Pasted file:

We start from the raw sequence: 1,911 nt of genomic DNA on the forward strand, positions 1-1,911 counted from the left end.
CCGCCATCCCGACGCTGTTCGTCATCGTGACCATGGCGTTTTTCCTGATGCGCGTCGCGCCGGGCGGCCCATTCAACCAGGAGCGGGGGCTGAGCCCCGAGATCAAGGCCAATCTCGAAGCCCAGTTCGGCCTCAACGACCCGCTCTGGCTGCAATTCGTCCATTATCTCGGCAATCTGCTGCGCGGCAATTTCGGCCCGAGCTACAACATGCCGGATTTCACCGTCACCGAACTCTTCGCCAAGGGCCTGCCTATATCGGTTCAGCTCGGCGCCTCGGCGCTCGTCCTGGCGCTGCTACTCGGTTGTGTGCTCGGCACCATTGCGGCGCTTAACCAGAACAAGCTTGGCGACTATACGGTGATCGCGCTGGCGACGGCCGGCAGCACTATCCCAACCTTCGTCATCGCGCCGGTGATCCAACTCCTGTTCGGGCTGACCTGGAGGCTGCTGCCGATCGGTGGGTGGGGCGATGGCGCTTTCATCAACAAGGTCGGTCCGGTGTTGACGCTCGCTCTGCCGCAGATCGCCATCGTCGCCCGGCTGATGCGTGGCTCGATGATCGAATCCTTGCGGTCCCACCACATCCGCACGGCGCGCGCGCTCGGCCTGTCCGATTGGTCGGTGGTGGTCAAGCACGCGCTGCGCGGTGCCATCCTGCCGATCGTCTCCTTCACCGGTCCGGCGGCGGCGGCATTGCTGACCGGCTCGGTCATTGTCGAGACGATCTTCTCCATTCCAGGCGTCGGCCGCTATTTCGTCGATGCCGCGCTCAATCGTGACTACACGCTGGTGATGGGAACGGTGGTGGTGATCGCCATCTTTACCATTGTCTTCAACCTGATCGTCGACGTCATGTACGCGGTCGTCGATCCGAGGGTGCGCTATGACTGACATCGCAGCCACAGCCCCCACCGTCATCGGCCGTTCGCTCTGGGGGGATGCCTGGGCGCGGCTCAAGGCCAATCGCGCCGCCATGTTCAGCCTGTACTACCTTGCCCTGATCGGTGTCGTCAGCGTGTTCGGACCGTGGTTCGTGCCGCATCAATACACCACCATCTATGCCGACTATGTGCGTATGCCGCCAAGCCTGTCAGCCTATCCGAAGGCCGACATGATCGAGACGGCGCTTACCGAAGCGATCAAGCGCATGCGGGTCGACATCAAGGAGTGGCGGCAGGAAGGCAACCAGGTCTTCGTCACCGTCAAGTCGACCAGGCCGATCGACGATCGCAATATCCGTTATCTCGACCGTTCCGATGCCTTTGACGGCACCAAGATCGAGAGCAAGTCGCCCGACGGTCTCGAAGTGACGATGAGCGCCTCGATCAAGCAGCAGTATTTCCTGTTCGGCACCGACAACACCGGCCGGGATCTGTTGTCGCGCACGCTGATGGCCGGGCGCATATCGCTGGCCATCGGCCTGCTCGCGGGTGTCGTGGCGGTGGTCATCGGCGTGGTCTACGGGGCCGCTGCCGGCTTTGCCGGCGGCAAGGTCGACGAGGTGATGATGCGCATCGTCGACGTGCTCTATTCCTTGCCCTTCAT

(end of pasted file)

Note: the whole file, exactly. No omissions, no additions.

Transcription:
We start from the raw sequence: 1,911 nt of genomic DNA on the forward strand, positions 1-1,911 counted from the left end.
CCGCCATCCCGACGCTGTTCGTCATCGTGACCATGGCGTTTTTCCTGATGCGCGTCGCGCCGGGCGGCCCATTCAACCAGGAGCGGGGGCTGAGCCCCGAGATCAAGGCCAATCTCGAAGCCCAGTTCGGCCTCAACGACCCGCTCTGGCTGCAATTCGTCCATTATCTCGGCAATCTGCTGCGCGGCAATTTCGGCCCGAGCTACAACATGCCGGATTTCACCGTCACCGAACTCTTCGCCAAGGGCCTGCCTATATCGGTTCAGCTCGGCGCCTCGGCGCTCGTCCTGGCGCTGCTACTCGGTTGTGTGCTCGGCACCATTGCGGCGCTTAACCAGAACAAGCTTGGCGACTATACGGTGATCGCGCTGGCGACGGCCGGCAGCACTATCCCAACCTTCGTCATCGCGCCGGTGATCCAACTCCTGTTCGGGCTGACCTGGAGGCTGCTGCCGATCGGTGGGTGGGGCGATGGCGCTTTCATCAACAAGGTCGGTCCGGTGTTGACGCTCGCTCTGCCGCAGATCGCCATCGTCGCCCGGCTGATGCGTGGCTCGATGATCGAATCCTTGCGGTCCCACCACATCCGCACGGCGCGCGCGCTCGGCCTGTCCGATTGGTCGGTGGTGGTCAAGCACGCGCTGCGCGGTGCCATCCTGCCGATCGTCTCCTTCACCGGTCCGGCGGCGGCGGCATTGCTGACCGGCTCGGTCATTGTCGAGACGATCTTCTCCATTCCAGGCGTCGGCCGCTATTTCGTCGATGCCGCGCTCAATCGTGACTACACGCTGGTGATGGGAACGGTGGTGGTGATCGCCATCTTTACCATTGTCTTCAACCTGATCGTCGACGTCATGTACGCGGTCGTCGATCCGAGGGTGCGCTATGACTGACATCGCAGCCACAGCCCCCACCGTCATCGGCCGTTCGCTCTGGGGGGATGCCTGGGCGCGGCTCAAGGCCAATCGCGCCGCCATGTTCAGCCTGTACTACCTTGCCCTGATCGGTGTCGTCAGCGTGTTCGGACCGTGGTTCGTGCCGCATCAATACACCACCATCTATGCCGACTATGTGCGTATGCCGCCAAGCCTGTCAGCCTATCCGAAGGCCGACATGATCGAGACGGCGCTTACCGAAGCGATCAAGCGCATGCGGGTCGACATCAAGGAGTGGCGGCAGGAAGGCAACCAGGTCTTCGTCACCGTCAAGTCGACCAGGCCGATCGACGATCGCAATATCCGTTATCTCGACCGTTCCGATGCCTTTGACGGCACCAAGATCGAGAGCAAGTCGCCCGACGGTCTCGAAGTGACGATGAGCGCCTCGATCAAGCAGCAGTATTTCCTGTTCGGCACCGACAACACCGGCCGGGATCTGTTGTCGCGCACGCTGATGGCCGGGCGCATATCGCTGGCCATCGGCCTGCTCGCGGGTGTCGTGGCGGTGGTCATCGGCGTGGTCTACGGGGCCGCTGCCGGCTTTGCCGGCGGCAAGGTCGACGAGGTGATGATGCGCATCGTCGACGTGCTCTATTCCTTGCCCTTCAT